os: windows 11
Onlyoffice desktop 126.96.36.199
In the following table the result of the operations should be zero!
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I noticed this and surprised that it had been flagged as a “bug”, given that most programmers know that floating point numbers are always imprecise at such small fractional numbers.
Even using the same numbers and mathematics as the example provided by @Pascal, I get a different result, being -0.0000000000000852651283 , which is probably a factor of CPU version.
Invariably, we use rounding to trim off this erroneous data, and OO will oblige, if the number format is set to two decimal places by yielding a result of 0.00. The expected result.
So, I am curious as to which the developer team come up with for this.
the problem is that I don’t use conditional formatting on these cells. I tested the file with excel and the result gives 0.
… interesting, It sounded like MS must be doing some additional clean-up in their Excel code to deal with this issue.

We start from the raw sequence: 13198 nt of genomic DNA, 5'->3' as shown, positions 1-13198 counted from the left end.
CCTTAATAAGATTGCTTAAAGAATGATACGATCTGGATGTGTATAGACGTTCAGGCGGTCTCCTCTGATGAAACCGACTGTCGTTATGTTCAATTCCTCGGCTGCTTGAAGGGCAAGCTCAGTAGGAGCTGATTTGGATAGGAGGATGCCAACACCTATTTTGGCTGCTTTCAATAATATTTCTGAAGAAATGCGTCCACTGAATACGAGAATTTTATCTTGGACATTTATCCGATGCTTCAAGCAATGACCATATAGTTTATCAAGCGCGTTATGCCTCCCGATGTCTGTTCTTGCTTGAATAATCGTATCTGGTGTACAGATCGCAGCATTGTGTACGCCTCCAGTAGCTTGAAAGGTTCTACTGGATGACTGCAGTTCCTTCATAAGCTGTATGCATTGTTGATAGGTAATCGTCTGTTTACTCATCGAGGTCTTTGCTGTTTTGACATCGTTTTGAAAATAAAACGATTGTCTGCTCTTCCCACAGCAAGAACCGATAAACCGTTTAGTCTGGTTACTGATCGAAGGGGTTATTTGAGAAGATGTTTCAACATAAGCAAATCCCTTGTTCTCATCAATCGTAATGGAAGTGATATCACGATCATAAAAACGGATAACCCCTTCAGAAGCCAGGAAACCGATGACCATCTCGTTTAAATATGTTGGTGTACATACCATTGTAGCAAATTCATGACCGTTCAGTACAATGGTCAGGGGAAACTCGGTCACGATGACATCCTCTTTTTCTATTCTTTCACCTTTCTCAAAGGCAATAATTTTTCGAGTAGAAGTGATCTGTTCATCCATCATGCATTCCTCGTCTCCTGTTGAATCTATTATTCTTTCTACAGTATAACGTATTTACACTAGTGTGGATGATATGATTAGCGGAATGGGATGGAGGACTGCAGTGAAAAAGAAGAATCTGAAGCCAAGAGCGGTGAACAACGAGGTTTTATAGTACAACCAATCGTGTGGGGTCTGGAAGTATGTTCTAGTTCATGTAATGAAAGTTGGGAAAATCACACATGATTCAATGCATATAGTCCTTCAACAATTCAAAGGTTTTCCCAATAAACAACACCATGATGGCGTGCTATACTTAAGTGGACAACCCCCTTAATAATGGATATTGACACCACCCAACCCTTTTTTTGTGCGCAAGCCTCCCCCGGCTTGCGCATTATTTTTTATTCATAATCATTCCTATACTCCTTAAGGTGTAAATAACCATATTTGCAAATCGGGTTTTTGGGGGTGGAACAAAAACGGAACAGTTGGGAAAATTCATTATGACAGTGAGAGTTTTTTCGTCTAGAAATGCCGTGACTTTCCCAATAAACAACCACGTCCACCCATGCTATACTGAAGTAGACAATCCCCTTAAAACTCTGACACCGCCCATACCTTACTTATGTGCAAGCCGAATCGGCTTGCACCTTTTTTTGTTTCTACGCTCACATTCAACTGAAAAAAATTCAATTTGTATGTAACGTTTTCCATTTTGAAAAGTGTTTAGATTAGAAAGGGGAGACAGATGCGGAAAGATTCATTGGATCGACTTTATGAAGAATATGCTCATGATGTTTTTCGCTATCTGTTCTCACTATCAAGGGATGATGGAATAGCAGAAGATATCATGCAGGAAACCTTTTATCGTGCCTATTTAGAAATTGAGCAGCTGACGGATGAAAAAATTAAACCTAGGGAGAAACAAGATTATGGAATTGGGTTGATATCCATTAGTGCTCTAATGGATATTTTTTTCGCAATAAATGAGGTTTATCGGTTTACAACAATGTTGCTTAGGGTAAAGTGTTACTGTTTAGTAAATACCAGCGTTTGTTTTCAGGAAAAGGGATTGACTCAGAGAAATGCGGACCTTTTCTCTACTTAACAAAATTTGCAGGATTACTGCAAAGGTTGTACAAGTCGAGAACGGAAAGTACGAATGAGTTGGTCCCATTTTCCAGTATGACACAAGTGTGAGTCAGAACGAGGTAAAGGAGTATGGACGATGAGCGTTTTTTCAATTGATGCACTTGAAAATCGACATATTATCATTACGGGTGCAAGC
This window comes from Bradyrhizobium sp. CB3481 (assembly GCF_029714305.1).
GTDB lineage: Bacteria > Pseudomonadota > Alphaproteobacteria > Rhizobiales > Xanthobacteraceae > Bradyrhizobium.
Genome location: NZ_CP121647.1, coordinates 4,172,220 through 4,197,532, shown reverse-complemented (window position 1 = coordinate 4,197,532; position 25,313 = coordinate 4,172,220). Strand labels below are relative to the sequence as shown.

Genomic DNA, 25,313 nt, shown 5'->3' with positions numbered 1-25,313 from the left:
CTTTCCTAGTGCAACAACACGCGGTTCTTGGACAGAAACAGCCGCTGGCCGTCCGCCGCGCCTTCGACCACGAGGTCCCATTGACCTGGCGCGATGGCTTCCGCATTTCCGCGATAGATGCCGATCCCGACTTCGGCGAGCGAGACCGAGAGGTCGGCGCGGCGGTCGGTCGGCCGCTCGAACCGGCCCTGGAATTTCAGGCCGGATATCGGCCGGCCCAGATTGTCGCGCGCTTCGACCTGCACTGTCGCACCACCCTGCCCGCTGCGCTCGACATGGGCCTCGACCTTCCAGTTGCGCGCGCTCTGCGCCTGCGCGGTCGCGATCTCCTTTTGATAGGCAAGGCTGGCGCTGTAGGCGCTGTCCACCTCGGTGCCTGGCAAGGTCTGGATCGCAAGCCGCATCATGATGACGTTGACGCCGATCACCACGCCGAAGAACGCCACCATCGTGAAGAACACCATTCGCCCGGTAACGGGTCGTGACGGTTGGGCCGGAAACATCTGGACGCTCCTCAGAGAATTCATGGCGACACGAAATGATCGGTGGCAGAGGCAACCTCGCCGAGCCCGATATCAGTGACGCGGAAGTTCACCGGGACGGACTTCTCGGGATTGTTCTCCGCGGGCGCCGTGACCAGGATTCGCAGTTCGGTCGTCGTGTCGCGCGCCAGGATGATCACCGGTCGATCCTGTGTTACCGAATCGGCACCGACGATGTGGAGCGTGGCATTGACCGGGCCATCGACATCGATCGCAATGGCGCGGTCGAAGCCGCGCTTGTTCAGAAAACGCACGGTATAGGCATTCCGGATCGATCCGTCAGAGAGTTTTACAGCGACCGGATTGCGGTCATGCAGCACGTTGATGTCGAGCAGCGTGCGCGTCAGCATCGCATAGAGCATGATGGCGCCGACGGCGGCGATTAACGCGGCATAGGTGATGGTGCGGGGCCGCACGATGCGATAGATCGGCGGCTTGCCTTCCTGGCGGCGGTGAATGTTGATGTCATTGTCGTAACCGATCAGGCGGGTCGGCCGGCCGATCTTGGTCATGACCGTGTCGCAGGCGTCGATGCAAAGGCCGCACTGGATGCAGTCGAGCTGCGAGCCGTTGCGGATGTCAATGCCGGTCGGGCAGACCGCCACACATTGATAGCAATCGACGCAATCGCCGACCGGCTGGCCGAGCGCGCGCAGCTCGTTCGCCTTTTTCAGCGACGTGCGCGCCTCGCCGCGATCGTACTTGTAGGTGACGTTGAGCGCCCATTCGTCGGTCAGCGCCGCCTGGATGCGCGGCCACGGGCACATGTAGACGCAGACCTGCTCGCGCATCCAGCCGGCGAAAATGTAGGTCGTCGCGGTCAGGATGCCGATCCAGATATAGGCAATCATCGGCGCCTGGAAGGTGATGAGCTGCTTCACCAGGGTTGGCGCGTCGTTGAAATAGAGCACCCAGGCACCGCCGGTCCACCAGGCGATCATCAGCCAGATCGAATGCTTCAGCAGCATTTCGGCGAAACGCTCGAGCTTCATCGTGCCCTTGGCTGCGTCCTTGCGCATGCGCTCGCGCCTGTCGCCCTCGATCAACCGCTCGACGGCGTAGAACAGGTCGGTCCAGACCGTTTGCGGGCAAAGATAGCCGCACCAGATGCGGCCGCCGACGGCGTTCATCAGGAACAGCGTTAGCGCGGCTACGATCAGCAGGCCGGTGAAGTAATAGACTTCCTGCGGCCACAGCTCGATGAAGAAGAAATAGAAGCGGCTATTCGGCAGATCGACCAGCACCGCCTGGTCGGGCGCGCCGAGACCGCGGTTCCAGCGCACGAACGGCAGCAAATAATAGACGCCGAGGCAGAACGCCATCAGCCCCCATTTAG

So I looked it up.
Excel only supports 15 digit precision, so in your example, Excel is discarding all that small data which would leave only a precise zero.
So, I guess it could be a “bug”, in so much as OO is not discarding any data smaller than
As an application developer, I am obviously aware of the computed floating point issue, but I had not considered how spreadsheets may deal with this; I’ve always used a cell formatting to keep data under control.
Thanks for that, I have a new item to adds to my knowledge-base
I use a number format 0.00 but the test is always wrong. To get a true test, I use the rounding formula.
We are working to improve our product and strive to ensure that users transitioning from other editors do not experience issues with “floating point” precision.
That’s why we have identified such behavior as a bug.
I believe it should be fixed in the near future.